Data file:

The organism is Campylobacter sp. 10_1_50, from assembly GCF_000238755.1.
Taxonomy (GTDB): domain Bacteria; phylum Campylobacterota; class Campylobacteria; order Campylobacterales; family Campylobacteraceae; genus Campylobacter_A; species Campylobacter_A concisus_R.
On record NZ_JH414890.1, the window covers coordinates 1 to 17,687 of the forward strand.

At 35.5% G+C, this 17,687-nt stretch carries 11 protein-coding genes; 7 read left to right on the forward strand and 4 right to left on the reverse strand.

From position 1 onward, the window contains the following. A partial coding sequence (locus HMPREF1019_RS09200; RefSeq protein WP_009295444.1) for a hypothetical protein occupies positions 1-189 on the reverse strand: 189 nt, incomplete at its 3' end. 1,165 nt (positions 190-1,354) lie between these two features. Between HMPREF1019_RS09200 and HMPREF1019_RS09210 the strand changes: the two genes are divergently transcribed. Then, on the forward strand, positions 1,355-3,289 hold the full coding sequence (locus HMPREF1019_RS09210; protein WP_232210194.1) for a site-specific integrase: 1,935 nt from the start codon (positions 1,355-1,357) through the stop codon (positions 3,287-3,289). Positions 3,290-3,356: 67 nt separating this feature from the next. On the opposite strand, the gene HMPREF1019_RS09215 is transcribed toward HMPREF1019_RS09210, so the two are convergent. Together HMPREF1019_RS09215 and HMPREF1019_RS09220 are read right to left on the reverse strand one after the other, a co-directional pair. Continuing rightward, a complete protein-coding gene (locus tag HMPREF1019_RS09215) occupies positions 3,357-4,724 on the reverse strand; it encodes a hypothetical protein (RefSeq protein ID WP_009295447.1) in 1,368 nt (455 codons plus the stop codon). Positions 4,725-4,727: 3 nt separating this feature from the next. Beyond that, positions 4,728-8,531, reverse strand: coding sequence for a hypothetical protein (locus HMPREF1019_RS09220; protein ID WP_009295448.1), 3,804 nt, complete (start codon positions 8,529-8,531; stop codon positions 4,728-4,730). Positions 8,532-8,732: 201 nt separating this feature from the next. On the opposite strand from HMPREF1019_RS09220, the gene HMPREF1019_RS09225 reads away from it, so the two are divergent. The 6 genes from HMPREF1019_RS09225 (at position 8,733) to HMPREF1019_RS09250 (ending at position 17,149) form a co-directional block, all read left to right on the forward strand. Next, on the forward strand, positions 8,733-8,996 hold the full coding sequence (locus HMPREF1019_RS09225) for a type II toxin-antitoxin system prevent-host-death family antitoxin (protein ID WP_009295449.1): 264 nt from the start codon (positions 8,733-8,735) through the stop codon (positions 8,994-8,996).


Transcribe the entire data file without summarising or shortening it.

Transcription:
The organism is Campylobacter sp. 10_1_50, from assembly GCF_000238755.1.
Taxonomy (GTDB): domain Bacteria; phylum Campylobacterota; class Campylobacteria; order Campylobacterales; family Campylobacteraceae; genus Campylobacter_A; species Campylobacter_A concisus_R.
On record NZ_JH414890.1, the window covers coordinates 1 to 17,687 of the forward strand.

At 35.5% G+C, this 17,687-nt stretch carries 11 protein-coding genes; 7 read left to right on the forward strand and 4 right to left on the reverse strand.

From position 1 onward, the window contains the following. A partial coding sequence (locus HMPREF1019_RS09200; RefSeq protein WP_009295444.1) for a hypothetical protein occupies positions 1-189 on the reverse strand: 189 nt, incomplete at its 3' end. 1,165 nt (positions 190-1,354) lie between these two features. Between HMPREF1019_RS09200 and HMPREF1019_RS09210 the strand changes: the two genes are divergently transcribed. Then, on the forward strand, positions 1,355-3,289 hold the full coding sequence (locus HMPREF1019_RS09210; protein WP_232210194.1) for a site-specific integrase: 1,935 nt from the start codon (positions 1,355-1,357) through the stop codon (positions 3,287-3,289). Positions 3,290-3,356: 67 nt separating this feature from the next. On the opposite strand, the gene HMPREF1019_RS09215 is transcribed toward HMPREF1019_RS09210, so the two are convergent. Together HMPREF1019_RS09215 and HMPREF1019_RS09220 are read right to left on the reverse strand one after the other, a co-directional pair. Continuing rightward, a complete protein-coding gene (locus tag HMPREF1019_RS09215) occupies positions 3,357-4,724 on the reverse strand; it encodes a hypothetical protein (RefSeq protein ID WP_009295447.1) in 1,368 nt (455 codons plus the stop codon). Positions 4,725-4,727: 3 nt separating this feature from the next. Beyond that, positions 4,728-8,531, reverse strand: coding sequence for a hypothetical protein (locus HMPREF1019_RS09220; protein ID WP_009295448.1), 3,804 nt, complete (start codon positions 8,529-8,531; stop codon positions 4,728-4,730). Positions 8,532-8,732: 201 nt separating this feature from the next. On the opposite strand from HMPREF1019_RS09220, the gene HMPREF1019_RS09225 reads away from it, so the two are divergent. The 6 genes from HMPREF1019_RS09225 (at position 8,733) to HMPREF1019_RS09250 (ending at position 17,149) form a co-directional block, all read left to right on the forward strand. Next, on the forward strand, positions 8,733-8,996 hold the full coding sequence (locus HMPREF1019_RS09225) for a type II toxin-antitoxin system prevent-host-death family antitoxin (protein ID WP_009295449.1): 264 nt from the start codon (positions 8,733-8,735) through the stop codon (positions 8,994-8,996).